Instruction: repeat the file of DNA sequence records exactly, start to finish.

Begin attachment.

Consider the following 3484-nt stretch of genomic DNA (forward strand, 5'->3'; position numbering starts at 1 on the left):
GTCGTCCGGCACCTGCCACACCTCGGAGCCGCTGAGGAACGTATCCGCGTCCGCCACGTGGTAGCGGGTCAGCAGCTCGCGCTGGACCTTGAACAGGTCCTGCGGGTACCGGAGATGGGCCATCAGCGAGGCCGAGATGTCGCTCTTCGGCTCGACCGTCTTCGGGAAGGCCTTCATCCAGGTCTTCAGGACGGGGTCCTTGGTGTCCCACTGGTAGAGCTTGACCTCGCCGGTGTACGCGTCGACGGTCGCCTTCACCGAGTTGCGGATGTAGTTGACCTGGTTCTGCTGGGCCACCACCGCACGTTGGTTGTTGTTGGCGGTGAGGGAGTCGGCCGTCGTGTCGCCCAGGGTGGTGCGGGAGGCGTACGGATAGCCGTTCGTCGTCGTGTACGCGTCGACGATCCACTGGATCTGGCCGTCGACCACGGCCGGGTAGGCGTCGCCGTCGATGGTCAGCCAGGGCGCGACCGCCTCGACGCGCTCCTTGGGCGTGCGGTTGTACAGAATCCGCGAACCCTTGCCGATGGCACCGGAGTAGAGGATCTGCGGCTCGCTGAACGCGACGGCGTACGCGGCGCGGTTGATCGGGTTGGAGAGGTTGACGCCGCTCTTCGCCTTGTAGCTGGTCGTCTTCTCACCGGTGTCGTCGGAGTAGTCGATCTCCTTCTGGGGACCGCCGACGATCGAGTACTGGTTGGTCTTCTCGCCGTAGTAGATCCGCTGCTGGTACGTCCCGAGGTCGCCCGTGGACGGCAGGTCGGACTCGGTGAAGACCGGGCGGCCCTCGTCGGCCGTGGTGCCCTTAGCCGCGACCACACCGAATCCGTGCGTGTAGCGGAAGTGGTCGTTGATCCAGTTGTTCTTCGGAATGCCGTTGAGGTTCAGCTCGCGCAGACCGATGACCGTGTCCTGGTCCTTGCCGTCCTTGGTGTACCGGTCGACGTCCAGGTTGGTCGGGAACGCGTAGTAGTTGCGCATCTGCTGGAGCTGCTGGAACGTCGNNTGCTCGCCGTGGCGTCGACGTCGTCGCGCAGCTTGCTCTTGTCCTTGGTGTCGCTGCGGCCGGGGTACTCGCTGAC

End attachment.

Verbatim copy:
Consider the following 3484-nt stretch of genomic DNA (forward strand, 5'->3'; position numbering starts at 1 on the left):
GTCGTCCGGCACCTGCCACACCTCGGAGCCGCTGAGGAACGTATCCGCGTCCGCCACGTGGTAGCGGGTCAGCAGCTCGCGCTGGACCTTGAACAGGTCCTGCGGGTACCGGAGATGGGCCATCAGCGAGGCCGAGATGTCGCTCTTCGGCTCGACCGTCTTCGGGAAGGCCTTCATCCAGGTCTTCAGGACGGGGTCCTTGGTGTCCCACTGGTAGAGCTTGACCTCGCCGGTGTACGCGTCGACGGTCGCCTTCACCGAGTTGCGGATGTAGTTGACCTGGTTCTGCTGGGCCACCACCGCACGTTGGTTGTTGTTGGCGGTGAGGGAGTCGGCCGTCGTGTCGCCCAGGGTGGTGCGGGAGGCGTACGGATAGCCGTTCGTCGTCGTGTACGCGTCGACGATCCACTGGATCTGGCCGTCGACCACGGCCGGGTAGGCGTCGCCGTCGATGGTCAGCCAGGGCGCGACCGCCTCGACGCGCTCCTTGGGCGTGCGGTTGTACAGAATCCGCGAACCCTTGCCGATGGCACCGGAGTAGAGGATCTGCGGCTCGCTGAACGCGACGGCGTACGCGGCGCGGTTGATCGGGTTGGAGAGGTTGACGCCGCTCTTCGCCTTGTAGCTGGTCGTCTTCTCACCGGTGTCGTCGGAGTAGTCGATCTCCTTCTGGGGACCGCCGACGATCGAGTACTGGTTGGTCTTCTCGCCGTAGTAGATCCGCTGCTGGTACGTCCCGAGGTCGCCCGTGGACGGCAGGTCGGACTCGGTGAAGACCGGGCGGCCCTCGTCGGCCGTGGTGCCCTTAGCCGCGACCACACCGAATCCGTGCGTGTAGCGGAAGTGGTCGTTGATCCAGTTGTTCTTCGGAATGCCGTTGAGGTTCAGCTCGCGCAGACCGATGACCGTGTCCTGGTCCTTGCCGTCCTTGGTGTACCGGTCGACGTCCAGGTTGGTCGGGAACGCGTAGTAGTTGCGCATCTGCTGGAGCTGCTGGAACGTCGNNTGCTCGCCGTGGCGTCGACGTCGTCGCGCAGCTTGCTCTTGTCCTTGGTGTCGCTGCGGCCGGGGTACTCGCTGAC